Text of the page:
Before NASA’s new X-59 supersonic jet can break the sound barrier, scientists had to record equivalent sonic booms to use for reference.
Test pilots with NASA’s Armstrong Flight Research Center took to the skies above the Southern California desert near Edwards Air Force Base of the United States Air Force to generate “tumps” expected to be the X-59 supersonic jet “Quesst ” to produce. Unlike a typical thunderous sonic boom, the sound of the X-59 breaking the sound barrier is expected to sound like a car door slamming as heard from inside.
To simulate this sound, NASA test pilots flew the agency’s F-15D Eagle and F/A-18 Hornet support aircraft over a system of microphones installed at 10 ground stations spread over 30 miles (48.3 kilometers) of desert. By performing inverted (upside down) dives, the jets were able to produce a “softer” sonic boom compared to those expected to be produced by the X-59, according to NASA.
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NASA’s F/A-18 and F-15 jets are commonly used as chase planes, meaning they provide a way to monitor research flights of aircraft and other vehicles from the air. Both aircraft feature two-seat cockpits, allowing a pilot and a photographer or videographer to fly on board.
These recent tests using the agency’s “Fighter” jets were the third phase of what NASA calls the “Carpet Determination in Total Dimension,” or “CarpetDIEM” flights.
CarpetDIEM is designed to validate upgraded ground recording systems; the agency says a “loud and soft” sonic boom was produced and recorded to verify these recording systems that NASA will use during X-59 testing.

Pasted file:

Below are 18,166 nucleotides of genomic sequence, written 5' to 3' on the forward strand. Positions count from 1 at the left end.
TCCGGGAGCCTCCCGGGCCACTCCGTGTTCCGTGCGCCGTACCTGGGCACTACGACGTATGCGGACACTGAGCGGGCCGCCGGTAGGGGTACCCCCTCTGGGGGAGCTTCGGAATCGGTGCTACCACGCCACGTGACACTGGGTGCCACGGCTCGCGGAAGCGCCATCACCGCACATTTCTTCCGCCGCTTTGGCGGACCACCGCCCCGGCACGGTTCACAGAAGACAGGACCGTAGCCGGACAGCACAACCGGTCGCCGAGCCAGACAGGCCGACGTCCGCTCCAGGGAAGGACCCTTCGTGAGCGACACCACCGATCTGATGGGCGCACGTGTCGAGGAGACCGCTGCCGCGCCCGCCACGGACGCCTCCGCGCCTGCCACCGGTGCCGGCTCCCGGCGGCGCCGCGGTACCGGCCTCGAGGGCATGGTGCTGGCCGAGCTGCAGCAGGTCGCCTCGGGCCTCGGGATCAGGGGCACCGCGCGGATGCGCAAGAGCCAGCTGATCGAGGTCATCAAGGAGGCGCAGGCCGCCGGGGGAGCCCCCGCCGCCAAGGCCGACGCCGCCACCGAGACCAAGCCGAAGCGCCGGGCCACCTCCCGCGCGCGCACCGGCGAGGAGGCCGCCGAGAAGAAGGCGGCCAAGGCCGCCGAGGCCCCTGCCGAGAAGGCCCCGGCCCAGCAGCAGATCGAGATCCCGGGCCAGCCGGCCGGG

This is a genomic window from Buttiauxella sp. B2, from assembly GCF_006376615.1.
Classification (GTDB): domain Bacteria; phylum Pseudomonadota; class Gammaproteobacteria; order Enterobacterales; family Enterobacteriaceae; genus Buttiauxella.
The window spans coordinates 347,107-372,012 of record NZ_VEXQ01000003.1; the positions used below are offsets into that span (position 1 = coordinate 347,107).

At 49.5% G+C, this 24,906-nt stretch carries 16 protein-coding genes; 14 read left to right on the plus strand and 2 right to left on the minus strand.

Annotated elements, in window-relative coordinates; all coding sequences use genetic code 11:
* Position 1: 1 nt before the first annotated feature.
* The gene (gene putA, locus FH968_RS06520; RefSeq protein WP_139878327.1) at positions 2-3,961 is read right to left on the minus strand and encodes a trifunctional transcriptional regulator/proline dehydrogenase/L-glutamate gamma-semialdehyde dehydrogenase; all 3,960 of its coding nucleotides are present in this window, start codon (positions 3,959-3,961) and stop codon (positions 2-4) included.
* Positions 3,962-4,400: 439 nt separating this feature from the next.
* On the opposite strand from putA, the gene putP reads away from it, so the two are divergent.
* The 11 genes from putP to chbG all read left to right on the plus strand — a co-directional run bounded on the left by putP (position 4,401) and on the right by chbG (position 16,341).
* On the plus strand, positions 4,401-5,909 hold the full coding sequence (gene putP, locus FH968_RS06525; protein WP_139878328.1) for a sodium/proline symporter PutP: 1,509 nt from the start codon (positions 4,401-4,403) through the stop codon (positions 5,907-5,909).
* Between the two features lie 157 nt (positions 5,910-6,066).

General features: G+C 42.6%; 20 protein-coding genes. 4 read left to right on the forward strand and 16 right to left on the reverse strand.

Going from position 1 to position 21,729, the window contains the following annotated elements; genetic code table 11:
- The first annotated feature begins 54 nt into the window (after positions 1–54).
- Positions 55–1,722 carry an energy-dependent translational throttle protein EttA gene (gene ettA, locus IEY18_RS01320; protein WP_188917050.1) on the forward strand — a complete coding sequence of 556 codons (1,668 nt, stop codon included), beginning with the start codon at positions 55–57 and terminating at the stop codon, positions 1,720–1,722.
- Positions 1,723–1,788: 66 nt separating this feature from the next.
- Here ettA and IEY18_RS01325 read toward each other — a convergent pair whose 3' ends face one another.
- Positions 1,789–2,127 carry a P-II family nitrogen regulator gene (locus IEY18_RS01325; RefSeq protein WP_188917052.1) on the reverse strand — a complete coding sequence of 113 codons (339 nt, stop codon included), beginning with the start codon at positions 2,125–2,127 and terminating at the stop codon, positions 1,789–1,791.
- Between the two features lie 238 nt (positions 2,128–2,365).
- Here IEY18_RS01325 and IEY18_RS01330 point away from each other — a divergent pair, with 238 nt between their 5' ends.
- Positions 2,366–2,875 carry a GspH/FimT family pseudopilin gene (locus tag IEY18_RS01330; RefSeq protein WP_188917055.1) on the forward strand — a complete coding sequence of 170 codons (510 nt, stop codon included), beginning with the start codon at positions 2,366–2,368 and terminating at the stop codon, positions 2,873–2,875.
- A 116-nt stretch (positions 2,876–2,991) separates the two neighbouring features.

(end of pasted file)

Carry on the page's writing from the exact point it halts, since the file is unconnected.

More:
In addition to the microphone ground stations, scientists at the Armstrong Flight Research Center installed three weather towers and a sonic anemometer (which measures wind speed and direction) to collect weather and atmospheric data that can be correlated with the recordings of sonic booms. the F- could. 15D and F/A-19 produced.
NASA’s test plan will involve flying the X-59 over several US cities to gather data on the quieter boom, or “thump,” it makes when it breaks the sound barrier. The agency also wants to know how the public feels and responds to the craft, according to a statement.
If all goes according to plan, NASA will take the data it collects during its X-59 test campaign to the Federal Aviation Administration and international regulators to amend current regulations prohibiting supersonic travel above ground. . The agency says supersonic overland flight could not only enable faster commercial travel, but also shorten response times for medical emergencies and speed up shipping.
One of the ways the X-59 is able to break the sound barrier without generating a deafening sonic boom is through its unique geometry. The steep, elongated section of the jet is 38 feet (11.5 meters) long, and the entire aircraft comes in at 99.7 feet (30 m) long.
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The long, duck-bill-like nose also means that pilots won’t be able to see out of the front of the aircraft – in fact, there isn’t even a forward windscreen. Instead, the X-59 uses a forward-facing closed-circuit camera and augmented reality display called the External Vision System, or XVS.
The X-59 is designed to reach a speed of Mach 1.4, or 925 mph (1489 kph) while flying at an altitude of 55,000 feet (16,764 m) and is powered by a single engine built by General Electric Aviation.